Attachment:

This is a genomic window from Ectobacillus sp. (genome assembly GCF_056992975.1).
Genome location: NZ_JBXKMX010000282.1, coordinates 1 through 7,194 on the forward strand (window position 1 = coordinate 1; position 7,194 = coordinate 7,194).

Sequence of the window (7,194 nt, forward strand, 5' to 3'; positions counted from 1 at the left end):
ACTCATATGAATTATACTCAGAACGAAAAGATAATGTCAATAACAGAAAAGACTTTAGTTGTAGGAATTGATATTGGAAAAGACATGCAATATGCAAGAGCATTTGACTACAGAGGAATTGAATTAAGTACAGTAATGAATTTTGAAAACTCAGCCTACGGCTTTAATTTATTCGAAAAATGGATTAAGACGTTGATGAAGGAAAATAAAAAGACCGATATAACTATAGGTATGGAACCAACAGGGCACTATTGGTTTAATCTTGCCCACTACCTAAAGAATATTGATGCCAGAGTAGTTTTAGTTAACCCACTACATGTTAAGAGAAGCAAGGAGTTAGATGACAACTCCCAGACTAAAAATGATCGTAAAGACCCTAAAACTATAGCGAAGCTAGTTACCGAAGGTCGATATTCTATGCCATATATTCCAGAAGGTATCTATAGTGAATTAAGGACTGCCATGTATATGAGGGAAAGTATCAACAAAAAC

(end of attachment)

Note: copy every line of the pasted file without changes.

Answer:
This is a genomic window from Ectobacillus sp. (genome assembly GCF_056992975.1).
Genome location: NZ_JBXKMX010000282.1, coordinates 1 through 7,194 on the forward strand (window position 1 = coordinate 1; position 7,194 = coordinate 7,194).

Sequence of the window (7,194 nt, forward strand, 5' to 3'; positions counted from 1 at the left end):
ACTCATATGAATTATACTCAGAACGAAAAGATAATGTCAATAACAGAAAAGACTTTAGTTGTAGGAATTGATATTGGAAAAGACATGCAATATGCAAGAGCATTTGACTACAGAGGAATTGAATTAAGTACAGTAATGAATTTTGAAAACTCAGCCTACGGCTTTAATTTATTCGAAAAATGGATTAAGACGTTGATGAAGGAAAATAAAAAGACCGATATAACTATAGGTATGGAACCAACAGGGCACTATTGGTTTAATCTTGCCCACTACCTAAAGAATATTGATGCCAGAGTAGTTTTAGTTAACCCACTACATGTTAAGAGAAGCAAGGAGTTAGATGACAACTCCCAGACTAAAAATGATCGTAAAGACCCTAAAACTATAGCGAAGCTAGTTACCGAAGGTCGATATTCTATGCCATATATTCCAGAAGGTATCTATAGTGAATTAAGGACTGCCATGTATATGAGGGAAAGTATCAACAAAAAC